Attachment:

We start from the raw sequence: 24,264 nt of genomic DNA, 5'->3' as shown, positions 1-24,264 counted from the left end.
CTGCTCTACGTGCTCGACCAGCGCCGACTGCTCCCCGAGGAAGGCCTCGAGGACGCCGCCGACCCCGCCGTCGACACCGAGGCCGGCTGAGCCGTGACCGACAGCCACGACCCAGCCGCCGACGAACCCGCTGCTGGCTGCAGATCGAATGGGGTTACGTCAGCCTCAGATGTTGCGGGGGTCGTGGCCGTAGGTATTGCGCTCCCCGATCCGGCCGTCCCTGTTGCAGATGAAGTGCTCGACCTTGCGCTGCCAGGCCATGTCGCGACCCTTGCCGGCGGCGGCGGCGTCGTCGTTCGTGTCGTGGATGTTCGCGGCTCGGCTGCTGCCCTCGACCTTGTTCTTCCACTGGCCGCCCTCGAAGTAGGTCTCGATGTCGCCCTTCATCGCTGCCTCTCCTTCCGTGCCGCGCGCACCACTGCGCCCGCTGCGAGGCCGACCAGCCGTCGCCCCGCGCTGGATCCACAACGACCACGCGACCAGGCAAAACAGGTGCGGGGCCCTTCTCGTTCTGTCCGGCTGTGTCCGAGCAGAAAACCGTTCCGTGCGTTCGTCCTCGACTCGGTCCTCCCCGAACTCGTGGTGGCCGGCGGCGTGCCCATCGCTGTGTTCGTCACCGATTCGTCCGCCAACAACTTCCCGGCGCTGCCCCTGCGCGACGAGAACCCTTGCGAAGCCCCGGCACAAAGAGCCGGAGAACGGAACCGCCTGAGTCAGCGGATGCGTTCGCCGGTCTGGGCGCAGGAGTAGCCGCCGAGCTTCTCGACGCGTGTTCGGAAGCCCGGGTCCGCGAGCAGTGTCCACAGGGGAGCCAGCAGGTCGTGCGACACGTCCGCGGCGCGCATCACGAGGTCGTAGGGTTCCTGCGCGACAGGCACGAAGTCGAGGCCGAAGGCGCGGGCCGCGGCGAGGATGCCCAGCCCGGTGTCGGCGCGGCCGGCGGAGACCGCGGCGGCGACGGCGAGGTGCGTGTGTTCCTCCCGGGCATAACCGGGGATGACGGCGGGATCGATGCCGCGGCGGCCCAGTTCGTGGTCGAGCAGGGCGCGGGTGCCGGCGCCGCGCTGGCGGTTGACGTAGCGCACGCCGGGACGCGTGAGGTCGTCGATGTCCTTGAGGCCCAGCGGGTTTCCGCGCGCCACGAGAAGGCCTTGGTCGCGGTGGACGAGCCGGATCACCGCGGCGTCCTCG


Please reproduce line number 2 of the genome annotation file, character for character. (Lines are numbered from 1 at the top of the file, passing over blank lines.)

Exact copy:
CTGCTCTACGTGCTCGACCAGCGCCGACTGCTCCCCGAGGAAGGCCTCGAGGACGCCGCCGACCCCGCCGTCGACACCGAGGCCGGCTGAGCCGTGACCGACAGCCACGACCCAGCCGCCGACGAACCCGCTGCTGGCTGCAGATCGAATGGGGTTACGTCAGCCTCAGATGTTGCGGGGGTCGTGGCCGTAGGTATTGCGCTCCCCGATCCGGCCGTCCCTGTTGCAGATGAAGTGCTCGACCTTGCGCTGCCAGGCCATGTCGCGACCCTTGCCGGCGGCGGCGGCGTCGTCGTTCGTGTCGTGGATGTTCGCGGCTCGGCTGCTGCCCTCGACCTTGTTCTTCCACTGGCCGCCCTCGAAGTAGGTCTCGATGTCGCCCTTCATCGCTGCCTCTCCTTCCGTGCCGCGCGCACCACTGCGCCCGCTGCGAGGCCGACCAGCCGTCGCCCCGCGCTGGATCCACAACGACCACGCGACCAGGCAAAACAGGTGCGGGGCCCTTCTCGTTCTGTCCGGCTGTGTCCGAGCAGAAAACCGTTCCGTGCGTTCGTCCTCGACTCGGTCCTCCCCGAACTCGTGGTGGCCGGCGGCGTGCCCATCGCTGTGTTCGTCACCGATTCGTCCGCCAACAACTTCCCGGCGCTGCCCCTGCGCGACGAGAACCCTTGCGAAGCCCCGGCACAAAGAGCCGGAGAACGGAACCGCCTGAGTCAGCGGATGCGTTCGCCGGTCTGGGCGCAGGAGTAGCCGCCGAGCTTCTCGACGCGTGTTCGGAAGCCCGGGTCCGCGAGCAGTGTCCACAGGGGAGCCAGCAGGTCGTGCGACACGTCCGCGGCGCGCATCACGAGGTCGTAGGGTTCCTGCGCGACAGGCACGAAGTCGAGGCCGAAGGCGCGGGCCGCGGCGAGGATGCCCAGCCCGGTGTCGGCGCGGCCGGCGGAGACCGCGGCGGCGACGGCGAGGTGCGTGTGTTCCTCCCGGGCATAACCGGGGATGACGGCGGGATCGATGCCGCGGCGGCCCAGTTCGTGGTCGAGCAGGGCGCGGGTGCCGGCGCCGCGCTGGCGGTTGACGTAGCGCACGCCGGGACGCGTGAGGTCGTCGATGTCCTTGAGGCCCAGCGGGTTTCCGCGCGCCACGAGAAGGCCTTGGTCGCGGTGGACGAGCCGGATCACCGCGGCGTCCTCG